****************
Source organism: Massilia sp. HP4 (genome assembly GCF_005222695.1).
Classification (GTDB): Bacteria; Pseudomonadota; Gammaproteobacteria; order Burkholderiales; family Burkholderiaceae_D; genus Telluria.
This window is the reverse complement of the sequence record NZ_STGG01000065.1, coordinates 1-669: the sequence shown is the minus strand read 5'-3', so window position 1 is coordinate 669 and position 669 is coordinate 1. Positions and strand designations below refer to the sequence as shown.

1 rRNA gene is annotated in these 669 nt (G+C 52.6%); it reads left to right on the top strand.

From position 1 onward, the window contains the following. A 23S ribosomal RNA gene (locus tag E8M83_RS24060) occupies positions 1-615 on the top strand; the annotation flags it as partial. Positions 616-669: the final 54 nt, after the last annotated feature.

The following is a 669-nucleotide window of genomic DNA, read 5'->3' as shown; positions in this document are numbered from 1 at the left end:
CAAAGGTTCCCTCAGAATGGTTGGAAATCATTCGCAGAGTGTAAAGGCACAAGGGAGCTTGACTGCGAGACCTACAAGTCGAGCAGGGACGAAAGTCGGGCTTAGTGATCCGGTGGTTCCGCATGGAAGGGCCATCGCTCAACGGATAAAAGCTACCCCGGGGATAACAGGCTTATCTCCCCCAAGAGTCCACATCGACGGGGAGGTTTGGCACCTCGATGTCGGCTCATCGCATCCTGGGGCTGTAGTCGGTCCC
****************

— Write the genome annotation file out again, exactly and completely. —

Source organism: Massilia sp. HP4 (genome assembly GCF_005222695.1).
Classification (GTDB): Bacteria; Pseudomonadota; Gammaproteobacteria; order Burkholderiales; family Burkholderiaceae_D; genus Telluria.
This window is the reverse complement of the sequence record NZ_STGG01000065.1, coordinates 1-669: the sequence shown is the minus strand read 5'-3', so window position 1 is coordinate 669 and position 669 is coordinate 1. Positions and strand designations below refer to the sequence as shown.

1 rRNA gene is annotated in these 669 nt (G+C 52.6%); it reads left to right on the top strand.

From position 1 onward, the window contains the following. A 23S ribosomal RNA gene (locus tag E8M83_RS24060) occupies positions 1-615 on the top strand; the annotation flags it as partial. Positions 616-669: the final 54 nt, after the last annotated feature.

The following is a 669-nucleotide window of genomic DNA, read 5'->3' as shown; positions in this document are numbered from 1 at the left end:
CAAAGGTTCCCTCAGAATGGTTGGAAATCATTCGCAGAGTGTAAAGGCACAAGGGAGCTTGACTGCGAGACCTACAAGTCGAGCAGGGACGAAAGTCGGGCTTAGTGATCCGGTGGTTCCGCATGGAAGGGCCATCGCTCAACGGATAAAAGCTACCCCGGGGATAACAGGCTTATCTCCCCCAAGAGTCCACATCGACGGGGAGGTTTGGCACCTCGATGTCGGCTCATCGCATCCTGGGGCTGTAGTCGGTCCC